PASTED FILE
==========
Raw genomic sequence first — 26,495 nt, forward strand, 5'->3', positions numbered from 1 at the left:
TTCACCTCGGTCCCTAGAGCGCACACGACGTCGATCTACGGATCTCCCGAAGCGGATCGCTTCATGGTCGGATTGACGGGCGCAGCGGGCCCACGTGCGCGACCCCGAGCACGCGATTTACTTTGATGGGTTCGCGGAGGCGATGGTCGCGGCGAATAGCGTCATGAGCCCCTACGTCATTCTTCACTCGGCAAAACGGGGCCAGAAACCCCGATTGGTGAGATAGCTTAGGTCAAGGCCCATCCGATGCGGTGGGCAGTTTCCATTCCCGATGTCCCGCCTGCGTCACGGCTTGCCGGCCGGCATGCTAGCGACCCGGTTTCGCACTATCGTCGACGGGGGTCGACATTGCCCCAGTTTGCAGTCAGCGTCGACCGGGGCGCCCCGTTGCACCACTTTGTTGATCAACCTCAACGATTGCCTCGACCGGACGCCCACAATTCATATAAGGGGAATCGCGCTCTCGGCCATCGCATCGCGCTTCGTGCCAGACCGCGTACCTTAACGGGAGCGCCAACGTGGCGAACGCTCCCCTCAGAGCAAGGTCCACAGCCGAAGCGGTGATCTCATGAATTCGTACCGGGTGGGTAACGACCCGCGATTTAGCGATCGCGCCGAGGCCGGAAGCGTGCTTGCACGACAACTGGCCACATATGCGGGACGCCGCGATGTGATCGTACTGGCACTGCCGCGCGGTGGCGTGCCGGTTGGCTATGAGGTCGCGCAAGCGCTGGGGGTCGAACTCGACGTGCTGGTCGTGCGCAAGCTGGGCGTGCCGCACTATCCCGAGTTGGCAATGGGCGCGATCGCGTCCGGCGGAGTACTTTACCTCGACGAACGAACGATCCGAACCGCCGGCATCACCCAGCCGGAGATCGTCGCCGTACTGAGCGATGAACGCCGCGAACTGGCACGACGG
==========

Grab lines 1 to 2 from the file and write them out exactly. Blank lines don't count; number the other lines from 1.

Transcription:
Raw genomic sequence first — 26,495 nt, forward strand, 5'->3', positions numbered from 1 at the left:
TTCACCTCGGTCCCTAGAGCGCACACGACGTCGATCTACGGATCTCCCGAAGCGGATCGCTTCATGGTCGGATTGACGGGCGCAGCGGGCCCACGTGCGCGACCCCGAGCACGCGATTTACTTTGATGGGTTCGCGGAGGCGATGGTCGCGGCGAATAGCGTCATGAGCCCCTACGTCATTCTTCACTCGGCAAAACGGGGCCAGAAACCCCGATTGGTGAGATAGCTTAGGTCAAGGCCCATCCGATGCGGTGGGCAGTTTCCATTCCCGATGTCCCGCCTGCGTCACGGCTTGCCGGCCGGCATGCTAGCGACCCGGTTTCGCACTATCGTCGACGGGGGTCGACATTGCCCCAGTTTGCAGTCAGCGTCGACCGGGGCGCCCCGTTGCACCACTTTGTTGATCAACCTCAACGATTGCCTCGACCGGACGCCCACAATTCATATAAGGGGAATCGCGCTCTCGGCCATCGCATCGCGCTTCGTGCCAGACCGCGTACCTTAACGGGAGCGCCAACGTGGCGAACGCTCCCCTCAGAGCAAGGTCCACAGCCGAAGCGGTGATCTCATGAATTCGTACCGGGTGGGTAACGACCCGCGATTTAGCGATCGCGCCGAGGCCGGAAGCGTGCTTGCACGACAACTGGCCACATATGCGGGACGCCGCGATGTGATCGTACTGGCACTGCCGCGCGGTGGCGTGCCGGTTGGCTATGAGGTCGCGCAAGCGCTGGGGGTCGAACTCGACGTGCTGGTCGTGCGCAAGCTGGGCGTGCCGCACTATCCCGAGTTGGCAATGGGCGCGATCGCGTCCGGCGGAGTACTTTACCTCGACGAACGAACGATCCGAACCGCCGGCATCACCCAGCCGGAGATCGTCGCCGTACTGAGCGATGAACGCCGCGAACTGGCACGACGG